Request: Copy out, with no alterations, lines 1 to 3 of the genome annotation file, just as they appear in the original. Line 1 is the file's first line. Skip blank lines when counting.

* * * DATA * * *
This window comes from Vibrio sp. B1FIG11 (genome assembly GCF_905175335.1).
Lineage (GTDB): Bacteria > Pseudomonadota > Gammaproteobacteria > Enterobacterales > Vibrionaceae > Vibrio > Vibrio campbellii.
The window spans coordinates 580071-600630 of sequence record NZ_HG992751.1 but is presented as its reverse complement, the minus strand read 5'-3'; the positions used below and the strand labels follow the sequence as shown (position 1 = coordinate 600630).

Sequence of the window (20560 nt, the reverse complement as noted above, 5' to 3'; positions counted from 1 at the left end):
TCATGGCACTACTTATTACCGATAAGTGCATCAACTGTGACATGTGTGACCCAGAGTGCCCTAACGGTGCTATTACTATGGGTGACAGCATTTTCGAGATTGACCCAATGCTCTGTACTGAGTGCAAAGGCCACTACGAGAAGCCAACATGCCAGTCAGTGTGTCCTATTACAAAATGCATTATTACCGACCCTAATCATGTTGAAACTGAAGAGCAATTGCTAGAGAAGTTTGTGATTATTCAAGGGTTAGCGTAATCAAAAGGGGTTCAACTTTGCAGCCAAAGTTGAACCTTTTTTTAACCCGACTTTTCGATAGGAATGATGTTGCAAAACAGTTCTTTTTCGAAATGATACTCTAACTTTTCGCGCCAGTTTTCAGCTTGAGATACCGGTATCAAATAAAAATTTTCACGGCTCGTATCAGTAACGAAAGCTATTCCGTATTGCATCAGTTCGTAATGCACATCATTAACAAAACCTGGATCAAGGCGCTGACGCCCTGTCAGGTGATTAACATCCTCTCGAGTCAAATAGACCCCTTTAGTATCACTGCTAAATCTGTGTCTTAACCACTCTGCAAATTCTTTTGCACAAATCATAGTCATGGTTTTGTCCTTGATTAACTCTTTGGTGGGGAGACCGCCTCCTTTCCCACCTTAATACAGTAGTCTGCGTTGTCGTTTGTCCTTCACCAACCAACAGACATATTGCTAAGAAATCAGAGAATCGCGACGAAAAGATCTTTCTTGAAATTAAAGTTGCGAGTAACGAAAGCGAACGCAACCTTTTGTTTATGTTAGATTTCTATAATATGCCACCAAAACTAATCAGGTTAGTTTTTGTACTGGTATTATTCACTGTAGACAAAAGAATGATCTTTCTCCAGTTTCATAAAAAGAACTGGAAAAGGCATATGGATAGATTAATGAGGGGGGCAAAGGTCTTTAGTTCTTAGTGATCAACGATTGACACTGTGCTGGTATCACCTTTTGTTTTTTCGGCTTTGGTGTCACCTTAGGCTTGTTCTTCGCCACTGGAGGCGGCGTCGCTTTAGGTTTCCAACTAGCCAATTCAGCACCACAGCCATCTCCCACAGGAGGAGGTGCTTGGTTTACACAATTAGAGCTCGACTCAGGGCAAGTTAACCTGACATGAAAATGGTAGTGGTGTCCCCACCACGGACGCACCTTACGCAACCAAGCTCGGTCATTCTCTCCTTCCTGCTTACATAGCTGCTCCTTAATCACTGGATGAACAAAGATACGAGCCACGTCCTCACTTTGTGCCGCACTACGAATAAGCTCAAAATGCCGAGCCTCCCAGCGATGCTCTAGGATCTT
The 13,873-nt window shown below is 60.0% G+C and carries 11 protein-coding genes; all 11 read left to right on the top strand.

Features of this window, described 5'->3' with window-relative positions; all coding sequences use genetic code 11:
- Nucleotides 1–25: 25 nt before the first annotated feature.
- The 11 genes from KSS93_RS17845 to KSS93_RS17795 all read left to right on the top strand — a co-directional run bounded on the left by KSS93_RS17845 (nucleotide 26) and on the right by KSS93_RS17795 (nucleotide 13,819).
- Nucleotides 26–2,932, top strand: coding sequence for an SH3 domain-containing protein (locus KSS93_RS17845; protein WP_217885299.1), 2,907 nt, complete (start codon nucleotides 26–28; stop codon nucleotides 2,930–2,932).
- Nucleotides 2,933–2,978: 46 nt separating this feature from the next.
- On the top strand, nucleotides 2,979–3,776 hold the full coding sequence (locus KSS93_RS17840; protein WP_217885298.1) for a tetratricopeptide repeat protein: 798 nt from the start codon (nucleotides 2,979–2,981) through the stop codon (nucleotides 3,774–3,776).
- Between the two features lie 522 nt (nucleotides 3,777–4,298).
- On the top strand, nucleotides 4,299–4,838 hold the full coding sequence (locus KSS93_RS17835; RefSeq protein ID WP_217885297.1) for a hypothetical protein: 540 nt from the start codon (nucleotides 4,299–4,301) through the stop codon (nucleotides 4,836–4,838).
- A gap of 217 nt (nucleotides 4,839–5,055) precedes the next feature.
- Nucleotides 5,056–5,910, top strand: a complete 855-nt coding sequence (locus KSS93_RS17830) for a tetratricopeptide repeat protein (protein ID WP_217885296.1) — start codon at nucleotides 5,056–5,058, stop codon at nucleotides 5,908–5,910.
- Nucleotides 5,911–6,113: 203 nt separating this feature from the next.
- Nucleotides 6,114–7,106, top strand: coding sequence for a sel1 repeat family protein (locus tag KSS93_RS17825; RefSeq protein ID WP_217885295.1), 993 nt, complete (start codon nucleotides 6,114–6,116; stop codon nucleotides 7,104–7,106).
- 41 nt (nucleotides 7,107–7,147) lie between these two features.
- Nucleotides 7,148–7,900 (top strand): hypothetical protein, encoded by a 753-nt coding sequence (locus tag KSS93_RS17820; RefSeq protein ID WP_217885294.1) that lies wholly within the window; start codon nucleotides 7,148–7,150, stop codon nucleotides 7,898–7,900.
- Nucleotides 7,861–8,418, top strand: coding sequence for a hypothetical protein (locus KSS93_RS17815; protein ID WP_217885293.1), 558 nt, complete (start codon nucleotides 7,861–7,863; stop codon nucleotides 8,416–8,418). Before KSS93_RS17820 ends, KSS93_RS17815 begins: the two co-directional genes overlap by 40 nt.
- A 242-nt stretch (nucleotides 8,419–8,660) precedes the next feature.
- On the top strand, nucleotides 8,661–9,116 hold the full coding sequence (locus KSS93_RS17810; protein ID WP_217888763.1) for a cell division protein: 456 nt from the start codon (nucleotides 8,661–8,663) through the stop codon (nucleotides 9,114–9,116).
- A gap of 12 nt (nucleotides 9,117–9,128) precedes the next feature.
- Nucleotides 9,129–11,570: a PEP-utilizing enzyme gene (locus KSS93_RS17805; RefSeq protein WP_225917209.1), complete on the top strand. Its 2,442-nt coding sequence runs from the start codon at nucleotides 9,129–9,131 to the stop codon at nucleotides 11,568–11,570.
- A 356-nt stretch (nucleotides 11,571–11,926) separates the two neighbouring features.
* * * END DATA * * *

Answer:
This window comes from Vibrio sp. B1FIG11 (genome assembly GCF_905175335.1).
Lineage (GTDB): Bacteria > Pseudomonadota > Gammaproteobacteria > Enterobacterales > Vibrionaceae > Vibrio > Vibrio campbellii.
The window spans coordinates 580071-600630 of sequence record NZ_HG992751.1 but is presented as its reverse complement, the minus strand read 5'-3'; the positions used below and the strand labels follow the sequence as shown (position 1 = coordinate 600630).